At this point in my life as a full time mom, full time employee, and part time student, I still haven’t found much time for training for Triathlons again. It’s been 2 years since my last Tri. I miss it. I was starting to toy with the idea of training for a Sprint Distance again. (I’ve done numerous Sprint and Olympic Triathlons, and several Duathlons since I was bit by the bug). Life is crazy busy and somewhere along the way running has become therapeutic. I don’t just tolerate it anymore. Maybe it was finding a group of women to run with for a while that helped. Maybe it’s because it’s easy to lace up and head out the door. But now when I’m stressed out, I head out for a run. It’s what I have time for. I can escape, shut off my mind. No one can scream “MOM”! My kids are also old enough to manage themselves for an hour now so it’s easy to run anytime. I’ve run a few marathons now and I actually enjoy distance training. I even go out and run 12-16 miles as my long run for “maintenance” now. Running a marathon is still not pleasant for me. I enjoy trail running it’s a place where I get a sense of calm that overcomes me.

I became a runner on accident. When life was hard, and I wanted to cry. Running was there. When I needed a break, running was there. When I only had 45 minutes to get in a sweat for the day at 5 am and the gym wasn’t open. Running was there. I’m not in love with running, because I would jump ship for training for a Triathlon in a second. But it’s there, it’s my friend, and it makes me feel good. Life has been a roller coaster for me for the last decade. Aside from my kids being a constant, and Mancandy for the last 7 years. The only other constant in my life has been running. It’s there when I need it. It waits for me, it accepts me no matter how out of shape or how fit I feel. It’s a challenge and always will be. Life is going to change on me again this summer. My never sleeping oldest child is going to be 16 and always sleeps. She wants to drive, god please help me. I will be working less and going to school more in order to finish a degree that I have worked on for what feels like…forever.  But I know that running will be there as life is stressing me out, to calm me, and reassure me.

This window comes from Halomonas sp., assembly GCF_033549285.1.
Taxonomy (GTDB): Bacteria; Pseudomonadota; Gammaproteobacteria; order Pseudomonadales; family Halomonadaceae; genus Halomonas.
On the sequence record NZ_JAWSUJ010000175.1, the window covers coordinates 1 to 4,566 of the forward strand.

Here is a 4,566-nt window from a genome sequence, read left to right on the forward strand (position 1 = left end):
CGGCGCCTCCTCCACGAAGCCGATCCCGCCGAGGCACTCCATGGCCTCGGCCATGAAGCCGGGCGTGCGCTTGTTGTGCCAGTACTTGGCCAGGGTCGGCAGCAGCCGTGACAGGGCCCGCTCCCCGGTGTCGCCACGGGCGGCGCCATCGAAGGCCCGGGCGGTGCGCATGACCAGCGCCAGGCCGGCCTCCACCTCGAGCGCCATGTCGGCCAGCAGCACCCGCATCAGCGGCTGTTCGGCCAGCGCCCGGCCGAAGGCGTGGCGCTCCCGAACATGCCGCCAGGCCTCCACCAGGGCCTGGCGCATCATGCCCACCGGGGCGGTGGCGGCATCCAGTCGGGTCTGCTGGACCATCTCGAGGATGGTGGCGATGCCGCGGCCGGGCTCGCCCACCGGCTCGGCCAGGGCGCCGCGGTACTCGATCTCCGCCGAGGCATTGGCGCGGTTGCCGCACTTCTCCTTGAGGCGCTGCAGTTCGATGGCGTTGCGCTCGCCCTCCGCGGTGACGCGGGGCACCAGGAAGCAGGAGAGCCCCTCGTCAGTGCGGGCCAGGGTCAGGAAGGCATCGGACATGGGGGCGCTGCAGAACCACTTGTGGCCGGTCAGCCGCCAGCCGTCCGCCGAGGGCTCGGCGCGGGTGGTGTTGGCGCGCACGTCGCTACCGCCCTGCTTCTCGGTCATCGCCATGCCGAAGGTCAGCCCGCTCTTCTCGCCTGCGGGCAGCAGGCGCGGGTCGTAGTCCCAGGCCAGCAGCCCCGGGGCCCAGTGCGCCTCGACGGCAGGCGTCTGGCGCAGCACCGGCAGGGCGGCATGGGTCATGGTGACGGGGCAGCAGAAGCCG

I have cried while running, it’s true. There are days where life just beats you down, and my only alone time has been running. As a single mom, you can’t cry when your kids are around. They need you to be their rock.  I have gone for a 3, 4, 5, 6, 15 mile run to be alone, and let out all those emotions I have bottled up.

I became a runner on accident, because it’s what I have time for at this point in my life. I am okay with that, because running has brought me a lot of things. Friendships, community, calm when there a dark storm brewing inside of my head. Running and I have an understanding. I am ok with being a mediocre, accidental runner…for now, while other priorities are taking a front seat to some big fitness goals I’d like to accomplish someday.